Myrobalan and similar – Prunus cerasifera


The myrobalan belongs to the Rosaceae family, to the Prunoidee or Drupacee subfamily, to the prunus genus and to the cerasifera species. It is a tree characterized by fast growth, up to 6 m tall, consisting of an erect trunk, sometimes twisted, which can be branched from the base, with a brownish bark, smooth on young plants and deformed on adult ones. The leaves are deciduous, simple, oval, serrated at the edges and of variable color depending on the cultivar; appear after flowering. The flowers bloom in March-April, they are small with white or pinkish petals, single or gathered in small clusters; pollination is entomophilous, operated by bees or other pollinating insects. The fruit is a drupe resembling that of the plum tree, having a diameter of 2-3 cm, with a red or yellow color and a basically sour taste; in France it is grown for fruit.

Hybrids and similar species

The myrobalan has been crossed with several species belonging to the genus Prunus, the most important hybrid is the biricoccolo or susincocco, obtained from a cross made with the apricot. It is a plant up to 5 m tall. The flowers are small, white-pink and emitted before the leaves; flowering occurs simultaneously with myrobalan and after apricot. This hybrid, unlike myrobalan, is self-sterile, so it needs pollinators. The fruits are round or elliptical drupes and similar in size to those of the myrobalan. The skin is slightly hairy, the pulp adheres to the stone, it is soft, succulent, with a sweet, slightly acidic and aromatic flavor. The stone is long, flat and 30-40% smaller than that of the apricot.

A species similar to myrobalan is the blackthorn (Prunus spinosa), which is a fairly vigorous shrub, up to 3-4 m tall and with a dense and branched crown. The branches are equipped with thorns and the leaves, small and dark green, are emitted after the flowers, which come out from February-March. The fruit is a drupe, similar in size to that of myrobalan, characterized by an astringent flavor due to the presence of tannins; once fully ripe, the fruits become sweet and take on a purplish color. The drupes of the blackthorn, rather than for fresh consumption, are intended for the preparation of jams, spirits and for herbal uses.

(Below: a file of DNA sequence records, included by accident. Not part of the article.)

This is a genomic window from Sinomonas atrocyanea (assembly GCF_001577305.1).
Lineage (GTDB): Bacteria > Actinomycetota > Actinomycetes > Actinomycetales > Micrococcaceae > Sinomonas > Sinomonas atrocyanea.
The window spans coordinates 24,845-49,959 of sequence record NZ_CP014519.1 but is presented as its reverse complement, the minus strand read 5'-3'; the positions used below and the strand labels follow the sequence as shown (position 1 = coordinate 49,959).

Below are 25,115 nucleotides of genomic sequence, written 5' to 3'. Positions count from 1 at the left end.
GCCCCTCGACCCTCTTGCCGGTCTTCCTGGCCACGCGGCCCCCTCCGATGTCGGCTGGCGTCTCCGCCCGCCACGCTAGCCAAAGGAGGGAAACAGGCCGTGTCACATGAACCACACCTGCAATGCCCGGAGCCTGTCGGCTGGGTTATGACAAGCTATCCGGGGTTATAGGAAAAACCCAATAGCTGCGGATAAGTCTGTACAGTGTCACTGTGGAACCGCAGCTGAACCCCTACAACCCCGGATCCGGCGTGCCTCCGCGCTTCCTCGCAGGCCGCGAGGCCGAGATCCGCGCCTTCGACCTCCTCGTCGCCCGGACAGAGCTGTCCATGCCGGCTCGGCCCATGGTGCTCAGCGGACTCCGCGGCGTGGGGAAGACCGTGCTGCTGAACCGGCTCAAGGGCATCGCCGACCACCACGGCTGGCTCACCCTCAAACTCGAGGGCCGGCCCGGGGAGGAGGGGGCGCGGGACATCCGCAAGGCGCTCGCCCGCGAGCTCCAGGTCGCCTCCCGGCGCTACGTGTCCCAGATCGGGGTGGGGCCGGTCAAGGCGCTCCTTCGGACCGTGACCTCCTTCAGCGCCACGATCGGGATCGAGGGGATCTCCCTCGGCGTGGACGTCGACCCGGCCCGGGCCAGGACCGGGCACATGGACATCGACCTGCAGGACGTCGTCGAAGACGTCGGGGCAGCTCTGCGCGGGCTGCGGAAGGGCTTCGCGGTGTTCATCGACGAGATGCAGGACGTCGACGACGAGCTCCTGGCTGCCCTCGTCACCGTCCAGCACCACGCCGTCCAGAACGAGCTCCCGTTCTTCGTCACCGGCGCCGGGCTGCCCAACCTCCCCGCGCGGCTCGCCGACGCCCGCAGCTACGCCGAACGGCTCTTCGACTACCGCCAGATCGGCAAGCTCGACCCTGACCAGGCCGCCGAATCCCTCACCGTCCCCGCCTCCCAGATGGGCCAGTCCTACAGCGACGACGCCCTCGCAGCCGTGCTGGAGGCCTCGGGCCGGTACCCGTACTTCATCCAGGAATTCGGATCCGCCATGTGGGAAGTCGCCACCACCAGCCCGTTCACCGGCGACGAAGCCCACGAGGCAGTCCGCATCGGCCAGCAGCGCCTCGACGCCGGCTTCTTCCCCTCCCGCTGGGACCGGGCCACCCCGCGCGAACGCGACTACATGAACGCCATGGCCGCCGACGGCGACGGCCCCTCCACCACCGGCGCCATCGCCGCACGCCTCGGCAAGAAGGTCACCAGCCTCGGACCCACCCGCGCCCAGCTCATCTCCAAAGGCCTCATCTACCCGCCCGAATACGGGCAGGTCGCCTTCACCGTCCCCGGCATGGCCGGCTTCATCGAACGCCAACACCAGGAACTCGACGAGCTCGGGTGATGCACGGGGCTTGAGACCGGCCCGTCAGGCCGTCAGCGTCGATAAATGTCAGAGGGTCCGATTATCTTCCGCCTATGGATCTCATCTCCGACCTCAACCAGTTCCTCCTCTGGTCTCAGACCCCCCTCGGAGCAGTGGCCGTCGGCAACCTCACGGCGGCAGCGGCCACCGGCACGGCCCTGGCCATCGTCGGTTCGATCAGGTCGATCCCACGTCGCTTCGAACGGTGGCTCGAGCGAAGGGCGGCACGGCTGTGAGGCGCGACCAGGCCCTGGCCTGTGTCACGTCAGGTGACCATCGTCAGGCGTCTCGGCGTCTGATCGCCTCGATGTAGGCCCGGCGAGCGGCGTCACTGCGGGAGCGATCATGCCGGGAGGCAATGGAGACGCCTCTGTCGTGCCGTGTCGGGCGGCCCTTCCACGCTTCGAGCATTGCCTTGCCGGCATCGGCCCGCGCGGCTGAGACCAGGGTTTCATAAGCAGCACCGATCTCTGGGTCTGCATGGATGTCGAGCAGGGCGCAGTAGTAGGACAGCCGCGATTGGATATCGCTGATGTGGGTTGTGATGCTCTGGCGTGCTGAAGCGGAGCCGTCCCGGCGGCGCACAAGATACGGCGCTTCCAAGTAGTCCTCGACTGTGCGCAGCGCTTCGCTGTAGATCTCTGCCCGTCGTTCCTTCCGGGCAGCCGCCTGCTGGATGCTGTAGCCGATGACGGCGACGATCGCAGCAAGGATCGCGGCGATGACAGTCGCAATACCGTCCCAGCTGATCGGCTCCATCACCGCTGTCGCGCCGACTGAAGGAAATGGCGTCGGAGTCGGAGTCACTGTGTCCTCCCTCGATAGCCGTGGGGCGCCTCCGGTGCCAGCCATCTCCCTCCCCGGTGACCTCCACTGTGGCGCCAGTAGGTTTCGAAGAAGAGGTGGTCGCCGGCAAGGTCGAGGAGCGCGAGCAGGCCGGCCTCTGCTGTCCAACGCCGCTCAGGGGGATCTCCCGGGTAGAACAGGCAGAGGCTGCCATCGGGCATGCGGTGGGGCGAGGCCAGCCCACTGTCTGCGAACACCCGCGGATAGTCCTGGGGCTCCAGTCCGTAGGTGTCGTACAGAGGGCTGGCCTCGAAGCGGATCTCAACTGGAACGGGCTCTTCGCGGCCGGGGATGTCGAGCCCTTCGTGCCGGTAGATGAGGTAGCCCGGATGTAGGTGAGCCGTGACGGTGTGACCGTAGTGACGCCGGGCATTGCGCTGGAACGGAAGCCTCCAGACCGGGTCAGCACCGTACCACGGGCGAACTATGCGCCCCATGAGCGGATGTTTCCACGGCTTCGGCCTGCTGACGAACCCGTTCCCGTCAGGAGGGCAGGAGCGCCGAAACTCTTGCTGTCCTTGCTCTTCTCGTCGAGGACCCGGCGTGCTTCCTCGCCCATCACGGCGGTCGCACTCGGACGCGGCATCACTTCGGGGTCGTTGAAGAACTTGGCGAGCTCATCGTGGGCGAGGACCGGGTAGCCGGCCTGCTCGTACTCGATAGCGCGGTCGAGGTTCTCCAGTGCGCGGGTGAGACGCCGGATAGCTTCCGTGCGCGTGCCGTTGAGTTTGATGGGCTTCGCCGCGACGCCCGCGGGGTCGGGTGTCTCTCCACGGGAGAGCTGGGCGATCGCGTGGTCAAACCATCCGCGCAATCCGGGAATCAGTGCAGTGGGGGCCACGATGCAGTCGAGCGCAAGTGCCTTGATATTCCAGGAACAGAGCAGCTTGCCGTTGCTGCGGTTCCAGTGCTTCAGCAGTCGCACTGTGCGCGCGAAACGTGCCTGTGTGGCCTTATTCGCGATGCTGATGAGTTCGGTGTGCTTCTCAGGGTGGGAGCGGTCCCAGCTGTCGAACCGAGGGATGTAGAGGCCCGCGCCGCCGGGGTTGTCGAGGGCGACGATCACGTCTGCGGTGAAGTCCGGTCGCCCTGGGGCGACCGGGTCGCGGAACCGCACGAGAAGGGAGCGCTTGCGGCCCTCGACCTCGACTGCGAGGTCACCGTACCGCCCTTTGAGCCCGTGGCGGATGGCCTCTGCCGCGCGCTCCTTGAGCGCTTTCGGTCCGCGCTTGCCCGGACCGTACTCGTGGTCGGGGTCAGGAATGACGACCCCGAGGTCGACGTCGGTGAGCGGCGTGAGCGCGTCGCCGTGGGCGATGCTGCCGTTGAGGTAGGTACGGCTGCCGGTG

Climate and terrain

These species adapt very well to temperate climates, have a good resistance to low winter temperatures, so they can be exposed in full sun and excellent in drought, thanks to the well developed roots. These plants grow well in lowland, hilly and windy environments, in the latter case it is good practice to secure the young specimens to solid stakes. In terms of soil, myrobalan is extremely adaptable, in fact it is able to grow on humid, clayey, heavy, asphyxiated, stony and calcareous soils, however it prefers fresh, deep and well-drained soils. The myrobalan originates from the Balkan peninsula and is also called rusticano thanks to its adaptability, while the blackthorn grows spontaneously in our country.


The cultivars of myrobalan present in Italy are cultivated for ornamental purposes and are distinguished from each other mainly by the color of the leaves, green or red, and of the flowers, white or pale pink.

Among the varieties with purplish-red leaves and pink flowers we remember Pissardii, Nigra and Thundercloud; by combining cultivars with light or dark green leaves to those just mentioned, a pleasant chromatic contrast is created in the gardens. Regarding the biricoccolo, the fruit varieties, yellow with red blush, destined for fresh consumption locally are the Grossa Precoce, which ripens from mid-June to mid-July in the north and in the first half of June in the center, and the Pruna Cresammola , grown in the Vesuvius area, has a smaller drupe than the previous one and is harvested in the second half of June.

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